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Fourth Rio Tinto air quality KPI attainment site designated

The Service Centre area air quality monitoring station will become a KPI site in January
Engineers and Rio Tinto BC Works staff work to position the monitoring station on DoK property in 2019. (Northern Sentinel file photo)

Rio Tinto’s air quality monitoring station in the Service Centre area of Kitimat will be designated a KPI (key performance indicator) attainment site as of January.

KPI attainment sites are a requirement of the company’s Environmental Effect Monitoring (EEM) plan. There are currently three in the Kitimat area at Riverlodge, Whitesail and Kitamaat Village.

Ambient air quality measurements at these sites for sulfur dioxide (SO2) emissions are compared to the Human Health KPI as set out in Rio Tinto’s Pollution Prevention Permit.

That KPI is based on the province’s 1-hour standard of 70 parts per billion. That SO2 objective “is achieved if the fourth highest daily maximum value each year (averaged over three years), is less than or equal to 70 ppb,” according to a memo by Ben Weinstein, a senior B.C. air quality meteorologist.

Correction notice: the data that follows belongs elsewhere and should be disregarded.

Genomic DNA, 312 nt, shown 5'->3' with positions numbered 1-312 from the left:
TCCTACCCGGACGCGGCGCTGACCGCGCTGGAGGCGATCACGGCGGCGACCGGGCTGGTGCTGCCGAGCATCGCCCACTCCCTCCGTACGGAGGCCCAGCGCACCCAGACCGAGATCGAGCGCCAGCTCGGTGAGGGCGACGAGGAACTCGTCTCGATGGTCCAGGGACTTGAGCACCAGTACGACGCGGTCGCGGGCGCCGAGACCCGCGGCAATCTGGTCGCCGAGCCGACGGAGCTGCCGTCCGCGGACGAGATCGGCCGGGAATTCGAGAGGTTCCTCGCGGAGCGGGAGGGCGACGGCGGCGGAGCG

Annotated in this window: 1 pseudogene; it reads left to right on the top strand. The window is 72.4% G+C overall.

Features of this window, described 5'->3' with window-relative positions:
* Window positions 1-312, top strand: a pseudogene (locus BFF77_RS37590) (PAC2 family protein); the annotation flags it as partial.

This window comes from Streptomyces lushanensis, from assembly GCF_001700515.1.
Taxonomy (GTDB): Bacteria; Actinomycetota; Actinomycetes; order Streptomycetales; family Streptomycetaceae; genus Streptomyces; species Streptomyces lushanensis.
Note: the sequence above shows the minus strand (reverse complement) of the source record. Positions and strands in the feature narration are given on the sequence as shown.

The memo followed a review by the province’s environment ministry technical staff whether the data collected at the Service Centre station since it was set up in 2019 was sufficient to designate the site a KPI attainment site.

If concentrations at any of the four KPI sites indicate non-attainment of the 1-hour standard, the smelter is required to reduce SO2 emissions.

In making the decision to designate the site, the ministry took into account that the four stations reflect areas of the Kitimat area where differences in air quality are expected due to geography and dispersion patterns and where risk to human health from emissions is a concern.

Once the site is designated, the three-year average will be reviewed annually. If the site shows non-attainment of the human health KPI and the company does not reach attainment by the following year, the ministry can impose a reduction in the permitted amount of emissions from the smelter.

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Thom Barker

About the Author: Thom Barker

After graduating with a geology degree from Carleton University and taking a detour through the high tech business, Thom started his journalism career as a fact-checker for a magazine in Ottawa in 2002.
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